It’s built on swaying percussion, little wah-wah and organ vamps, centre stage going to a so-kool early synth riff that’ll bring the heat haze shimmering off the blacktop. Careful with the bonnet rolls though, guys. You’l feel the need for a little James Brown soul ‘ugh’! Don’t suppress it. Well, if you’re amongst good friends.
“Washing Day”: well it sure ain’t the highlight of anyone’s life; but Surprise Chef, while cooling the tempo a little, lend the laundry some real romance and not a little David Axelrod broad-canvas expansiveness and brightness. If it’s raining and you can’t hang it out, this tune’ll at least ensure there’s sunshine and closed-eye shufflin’ as the drops marble the windows. Vibes and wah-wahs drift out into a blissful, semi-dream state.
The “College Welcomes Carl” is Blue Note-deep. The guitar riff, cycling over a three-note motif, is insistent with a Grant Green tonality, and it bursts into an easier place of wobbly, cooing 70s’ synths and warm organ in consort. Not for the first time this year I wish I was at a gig; this particular inversion a sunny dusk, an outside stage and Surprise Chef; especially as Carl’s welcome surges up through the gears into an absolute explosion of wall-of-sound groove, guitars fuzzed up in a psych-soul manner a la Rotary Connection, demanding you freak your ‘fro.
“Laundry Day”; now “Sick Day”. A phat synth squelches a theme as muted guitar chords lurch. There’s that halting sense you get on a sick day in the guitars: body and brain not quite in step. It’s darker but hell, it still wishes to coax life from your limbs. It is proper incidental funk, with a seemingly diaristic aesthetic at play. You can imagine the four of them getting together in the kitchen mid-morning and one saying: “Jesus, I feel rough!” while the others say: “Wanna write a song about it?”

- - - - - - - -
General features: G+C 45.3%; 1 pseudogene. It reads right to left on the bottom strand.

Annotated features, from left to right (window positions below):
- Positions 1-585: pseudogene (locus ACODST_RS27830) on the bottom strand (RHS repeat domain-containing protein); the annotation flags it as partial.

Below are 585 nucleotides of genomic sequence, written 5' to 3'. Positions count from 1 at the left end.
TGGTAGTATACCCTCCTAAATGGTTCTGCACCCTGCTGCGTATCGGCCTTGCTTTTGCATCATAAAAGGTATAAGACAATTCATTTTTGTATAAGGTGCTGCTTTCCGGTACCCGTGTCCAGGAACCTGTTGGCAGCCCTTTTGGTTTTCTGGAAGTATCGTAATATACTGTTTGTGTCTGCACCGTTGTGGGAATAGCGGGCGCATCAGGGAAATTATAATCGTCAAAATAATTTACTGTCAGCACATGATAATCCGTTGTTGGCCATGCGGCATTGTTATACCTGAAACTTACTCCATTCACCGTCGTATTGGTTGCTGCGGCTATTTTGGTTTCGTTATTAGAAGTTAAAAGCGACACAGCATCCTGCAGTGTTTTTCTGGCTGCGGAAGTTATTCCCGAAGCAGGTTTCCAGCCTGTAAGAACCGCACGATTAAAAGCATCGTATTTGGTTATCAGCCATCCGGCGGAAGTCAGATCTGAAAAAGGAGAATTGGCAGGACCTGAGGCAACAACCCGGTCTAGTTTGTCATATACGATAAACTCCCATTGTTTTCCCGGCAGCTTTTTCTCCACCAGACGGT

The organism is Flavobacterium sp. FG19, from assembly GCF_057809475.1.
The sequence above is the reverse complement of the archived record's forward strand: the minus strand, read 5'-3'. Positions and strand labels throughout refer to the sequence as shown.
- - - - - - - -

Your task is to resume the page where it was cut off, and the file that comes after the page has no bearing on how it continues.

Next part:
“Dinner Time” has the discipline of wah-wah and what sounds to be a Farfisa bringing the opening melodies, as bongos patter away. It loosens into a pretty little bass strings-led melody line. That organ really has more than a little of mid-period Felt in its handling; the way it teases new meanders from the melody, playing off the guitar, contrapuntal. The percussion breaks through and skitters an insistent polyrhythm before we whoosh into a spacier place, aloft suddenly in a swooping synthscape.
“Daylight Savings”, the title track, has all the jazzy optimism of the brightening spring days when it was laid down. Its discipline stems from the rhythm section up; a little guitar run preludes a bright mid-tempo organ run with a touch of Persia about it. If you love Big Crown’s retro groove seekers El Michels Affair, you’ll have plenty room in your heart for this. There’s a wavering, lambent, climbing synth that recalls John Barry’s “Florida Fantasy”, from the Midnight Cowboy soundtrack, in it’s optimistic, quirky sheen.
The chase sequence atmospheres of “Leave It, Don’t Take It” puddle a little shadow from the palette as it leads us scrambling down wah-wah alleys and out into a headlong plaza of percussive expression. Such a pacey flight leaves us with “The Limp”, a graceful, Italian-sounding filmic jazz closer. Don’tcha love the shimmer a deftly handled vibraphone can bring to a party in your ears; it’s almost a love theme, sophisticated, grand, spacious. It resolves this particular imaginary soundtrack, but in accordance to a theory sometimes subscribed to John Coltrane, the music floweth ever on; we’re now just waiting for Surprise Chef to tune in again.
Where we found previous outing All News Is Good News to be a best-kept secret, the sound of a band overheard drifting toward you, I’d now venture that Daylight Savings is the sound of a band who have fully removed their light from a bushel and who you’ve stumbled across playing in the lush verdancy of a secret garden stage at a festival. Aaaah! Now, this is where I needed to be, you confirm to yourself as the groove swathes you. They’ve given things a polish at the front end while losing absolutely zero of their off-kilter cinematic charm. It’s a step up and a step out, and it’s really very ace.
Surprise Chef’s Daylight Savings will be released by Mr Bongo on digital, CD and vinyl formats on October 16th; although the limited white vinyl has sold out, there’s still a chance to buy a copy from the band’s own Australian run. Head over to their Bandcamp or the Mr Bongo store to secure yours.